Bob Przybylo/Scout

Sooner Intel: Ron Tatum still scratching the surface

Intel returns with an update on Scout 300 defensive end Ron Tatum.

A lot of great recruiting stories start out this way. A school is watching a high school game to see one prospect and then gets blown away by another.

OKC Putnam City defensive end Ron Tatum is the latest example of this. Putnam City coach Preston Pearson said Kansas was watching Week 1 to scout a kicker and left knowing they had to offer Tatum, who was just beginning his first season at Putnam City as a junior.

That feels like forever ago for Tatum, who has established himself as one of the top names in the state and solidified his ranking in the Scout 300.

Even if he has no clue how good he can be.

“Some kids are who they are right now,” Pearson said. “Not Ron. He has a great upside. He’s a big kid, long, lean and can run. Everybody likes Ron because he’s still green. The upside, the potential is tremendous.”

The likes of everybody include Oklahoma, Oklahoma State, Texas and Alabama, among others, as Tatum has gone from a regional name to a legitimate national prospect.

KU was there first, but it wasn’t too long until the Sooners got involved. Defensive line coach Calvin Thibodeaux invited Tatum to OU’s game against the Jayhawks in late October, and Tatum left offered by the Sooners.

“I didn’t know for sure if the offer was coming,” Tatum said. “Coach Thibodeaux was really showing me love so in my mind, I thought I was getting an offer. It was a great moment.”

A moment Tatum is trying to get accustomed to as the offers pile up. Simply not a spotlight seeker, it’s hard to know Tatum is such a high-profile recruit. He doesn’t boast about his big offers. He doesn’t shine light on major visits. He just goes about his business.

Tatum transferred from Putnam City North to Putnam City in spring 2016, and it didn’t take long for Pearson to realize he a budding star in his defensive huddle.

“It was at a team camp last year, and he was just everywhere making plays,” Pearson said. “He was still flying to the ball even when the play was away from. He was pursuing and chasing from the other side of the field.

“With his size, his speed, his effort, you knew it was only a matter of time before things started coming.”

Tatum has started to focus solely on football this offseason, deciding it was in his best interest to stop playing basketball. Listed at 6-foot-5 and 270 pounds, Tatum said the work has paid off in the weight room, and he feels faster and stronger.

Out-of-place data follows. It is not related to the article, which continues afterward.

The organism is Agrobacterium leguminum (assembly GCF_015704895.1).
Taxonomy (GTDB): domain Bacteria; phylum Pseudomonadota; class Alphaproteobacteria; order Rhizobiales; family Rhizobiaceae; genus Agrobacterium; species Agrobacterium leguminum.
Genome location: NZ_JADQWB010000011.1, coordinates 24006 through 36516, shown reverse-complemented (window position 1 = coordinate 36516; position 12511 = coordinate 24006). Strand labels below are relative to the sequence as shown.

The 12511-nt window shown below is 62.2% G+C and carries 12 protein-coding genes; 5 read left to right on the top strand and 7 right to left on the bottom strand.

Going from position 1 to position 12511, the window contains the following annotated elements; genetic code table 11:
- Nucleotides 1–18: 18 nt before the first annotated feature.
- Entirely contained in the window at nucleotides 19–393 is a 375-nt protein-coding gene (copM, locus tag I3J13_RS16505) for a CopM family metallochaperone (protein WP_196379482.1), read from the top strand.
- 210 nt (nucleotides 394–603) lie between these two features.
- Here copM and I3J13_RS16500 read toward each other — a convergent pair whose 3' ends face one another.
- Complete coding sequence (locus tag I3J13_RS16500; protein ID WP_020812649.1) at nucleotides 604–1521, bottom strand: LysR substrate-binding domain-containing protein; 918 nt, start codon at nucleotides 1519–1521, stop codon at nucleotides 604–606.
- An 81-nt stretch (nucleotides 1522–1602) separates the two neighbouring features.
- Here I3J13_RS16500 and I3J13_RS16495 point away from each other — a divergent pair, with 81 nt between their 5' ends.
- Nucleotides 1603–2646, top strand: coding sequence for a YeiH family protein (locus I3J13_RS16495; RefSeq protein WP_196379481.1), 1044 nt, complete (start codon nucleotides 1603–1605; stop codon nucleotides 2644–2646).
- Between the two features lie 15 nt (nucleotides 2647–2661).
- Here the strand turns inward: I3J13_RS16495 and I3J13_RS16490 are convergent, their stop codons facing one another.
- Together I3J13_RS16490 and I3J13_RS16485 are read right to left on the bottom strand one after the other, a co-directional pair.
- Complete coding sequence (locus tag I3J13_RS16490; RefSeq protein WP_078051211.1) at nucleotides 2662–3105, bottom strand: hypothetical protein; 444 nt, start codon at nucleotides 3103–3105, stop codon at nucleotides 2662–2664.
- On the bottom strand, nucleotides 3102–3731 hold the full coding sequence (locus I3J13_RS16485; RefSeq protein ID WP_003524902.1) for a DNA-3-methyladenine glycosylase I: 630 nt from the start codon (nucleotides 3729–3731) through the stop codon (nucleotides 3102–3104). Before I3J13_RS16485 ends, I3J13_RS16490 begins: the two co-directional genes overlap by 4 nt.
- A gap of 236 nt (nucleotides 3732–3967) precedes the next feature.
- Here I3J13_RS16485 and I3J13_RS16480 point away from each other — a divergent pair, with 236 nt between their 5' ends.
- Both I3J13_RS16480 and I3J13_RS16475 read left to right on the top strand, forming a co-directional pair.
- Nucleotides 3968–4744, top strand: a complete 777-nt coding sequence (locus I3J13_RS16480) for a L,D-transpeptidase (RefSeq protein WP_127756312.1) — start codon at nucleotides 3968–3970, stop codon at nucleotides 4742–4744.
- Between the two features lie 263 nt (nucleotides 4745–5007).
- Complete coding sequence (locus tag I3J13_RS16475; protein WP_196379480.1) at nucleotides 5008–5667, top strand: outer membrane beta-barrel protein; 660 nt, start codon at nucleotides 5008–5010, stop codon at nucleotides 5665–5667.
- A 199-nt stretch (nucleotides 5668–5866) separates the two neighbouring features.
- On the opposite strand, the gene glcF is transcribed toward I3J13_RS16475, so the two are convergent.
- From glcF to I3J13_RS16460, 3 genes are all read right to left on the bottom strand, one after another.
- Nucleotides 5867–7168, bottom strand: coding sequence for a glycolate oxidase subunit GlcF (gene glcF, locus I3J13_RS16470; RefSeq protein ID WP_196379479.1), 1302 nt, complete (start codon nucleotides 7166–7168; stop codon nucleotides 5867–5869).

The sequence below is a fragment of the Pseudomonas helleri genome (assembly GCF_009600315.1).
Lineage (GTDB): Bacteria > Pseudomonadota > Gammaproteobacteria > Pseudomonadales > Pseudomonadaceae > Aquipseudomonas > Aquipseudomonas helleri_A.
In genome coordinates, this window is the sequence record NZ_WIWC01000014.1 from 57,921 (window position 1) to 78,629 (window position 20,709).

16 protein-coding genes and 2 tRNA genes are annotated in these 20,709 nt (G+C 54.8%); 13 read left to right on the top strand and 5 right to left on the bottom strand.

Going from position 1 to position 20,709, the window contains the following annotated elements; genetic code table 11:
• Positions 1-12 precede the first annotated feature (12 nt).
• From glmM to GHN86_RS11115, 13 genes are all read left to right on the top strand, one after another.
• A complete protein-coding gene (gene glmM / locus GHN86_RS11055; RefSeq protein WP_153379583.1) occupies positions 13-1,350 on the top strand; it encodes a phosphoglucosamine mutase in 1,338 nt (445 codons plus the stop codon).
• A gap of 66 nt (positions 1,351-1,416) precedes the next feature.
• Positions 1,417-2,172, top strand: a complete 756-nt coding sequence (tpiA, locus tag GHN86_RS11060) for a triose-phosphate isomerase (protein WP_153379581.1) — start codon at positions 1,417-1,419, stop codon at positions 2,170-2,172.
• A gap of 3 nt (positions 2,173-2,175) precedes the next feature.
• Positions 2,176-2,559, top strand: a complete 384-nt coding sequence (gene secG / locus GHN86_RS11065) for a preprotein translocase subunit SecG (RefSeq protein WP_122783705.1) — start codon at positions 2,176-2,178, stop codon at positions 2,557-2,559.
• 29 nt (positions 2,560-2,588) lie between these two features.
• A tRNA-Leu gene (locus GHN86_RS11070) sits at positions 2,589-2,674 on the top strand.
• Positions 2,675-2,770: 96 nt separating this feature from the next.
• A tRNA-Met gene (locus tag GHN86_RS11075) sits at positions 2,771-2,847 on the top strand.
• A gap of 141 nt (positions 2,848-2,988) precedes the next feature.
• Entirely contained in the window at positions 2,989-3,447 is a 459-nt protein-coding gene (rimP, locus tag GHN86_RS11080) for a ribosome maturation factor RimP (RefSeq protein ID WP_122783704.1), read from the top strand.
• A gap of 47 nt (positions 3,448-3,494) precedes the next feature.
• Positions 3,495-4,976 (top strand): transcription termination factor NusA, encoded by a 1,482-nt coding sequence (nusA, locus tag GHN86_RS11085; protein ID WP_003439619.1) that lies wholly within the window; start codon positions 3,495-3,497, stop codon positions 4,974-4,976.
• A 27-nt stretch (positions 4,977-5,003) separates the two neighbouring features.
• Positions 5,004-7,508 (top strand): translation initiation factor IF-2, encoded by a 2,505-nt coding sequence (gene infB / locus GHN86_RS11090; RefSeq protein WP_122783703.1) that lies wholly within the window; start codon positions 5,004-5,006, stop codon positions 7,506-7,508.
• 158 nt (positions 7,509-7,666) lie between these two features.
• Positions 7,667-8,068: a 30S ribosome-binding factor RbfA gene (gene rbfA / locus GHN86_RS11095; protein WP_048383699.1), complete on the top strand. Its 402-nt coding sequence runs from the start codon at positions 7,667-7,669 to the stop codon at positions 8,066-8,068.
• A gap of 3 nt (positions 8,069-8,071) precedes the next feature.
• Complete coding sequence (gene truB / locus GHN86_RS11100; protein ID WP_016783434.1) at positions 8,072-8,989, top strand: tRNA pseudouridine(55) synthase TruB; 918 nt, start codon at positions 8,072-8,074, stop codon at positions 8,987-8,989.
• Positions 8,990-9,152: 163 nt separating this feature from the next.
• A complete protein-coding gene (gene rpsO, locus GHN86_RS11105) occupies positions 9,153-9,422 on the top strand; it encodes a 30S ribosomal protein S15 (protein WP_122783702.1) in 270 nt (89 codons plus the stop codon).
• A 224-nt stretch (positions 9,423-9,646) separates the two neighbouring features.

He’ll get a chance to show those skills and show he belongs on the national stage next weekend at the Dallas Opening regional.

“I’ll compare my highlights to other guys and know that I’m better than them or just as good as them,” Tatum said. “I want to show them I’ve gotten way better than I was last year.”

If you think Tatum is raw now, it pales in comparison to where he was a year ago. It took Tatum a while to trust the process, to become coachable. Once he started to believe in what his PC coaches were telling him, everything else took care of itself.

When Tatum was initially offered by the Sooners, OU was utilizing a 3-4 defensive front. It’s no guarantee it’s a full scale change, but Bob Stoops confirmed the Sooners will definitely be using a 4-3 front as well.

Add that as another reason why the Sooners are sitting as pretty as you can at this point. Tatum was back in Norman for OU’s wins vs. Baylor and Oklahoma State and once again for junior day last month where he was “this close” to ending his recruitment.

“When I went to junior day, I did think about it,” Tatum said. “But I decided to take my time and look at other schools. The atmosphere there and the coaches were showing so much love. They showed us around the facilities, and everything is so top-notch.”

Tatum followed that OU trip with a trek to Texas last week as it seems right now to be another Red River Rivalry showdown between the Sooners and Horns.

The move to a 4-3 fits Tatum, he said, because he believes his speed coming from the outside is the perfect role for him in that defense.

By being in Norman the final three home games of the season, Tatum got to see the steady improvement of the Sooners defense and how much better a grasp of things Thibodeaux has in Norman now compared to this time last year.

Thibodeaux has found his footing. Now Pearson is hoping Tatum will find his. Tatum does his job and handles his business, but when you’re literally and figuratively the biggest guy on campus, everybody is going to follow your lead.

“We’re looking for him to be a little more vocal and assert himself a little more,” Pearson said. “He has a great grasp of things he needs to work on. His work ethic is good. He’s coachable. All those things you want to see are happening.

“The recruiting hasn’t changed his temperament. I don’t think he realizes how good he can be. If the stars line up for him a little bit, he could be playing on Sunday. The size, the speed, the strength, the character – he really has it all.”

Sooners Illustrated Top Stories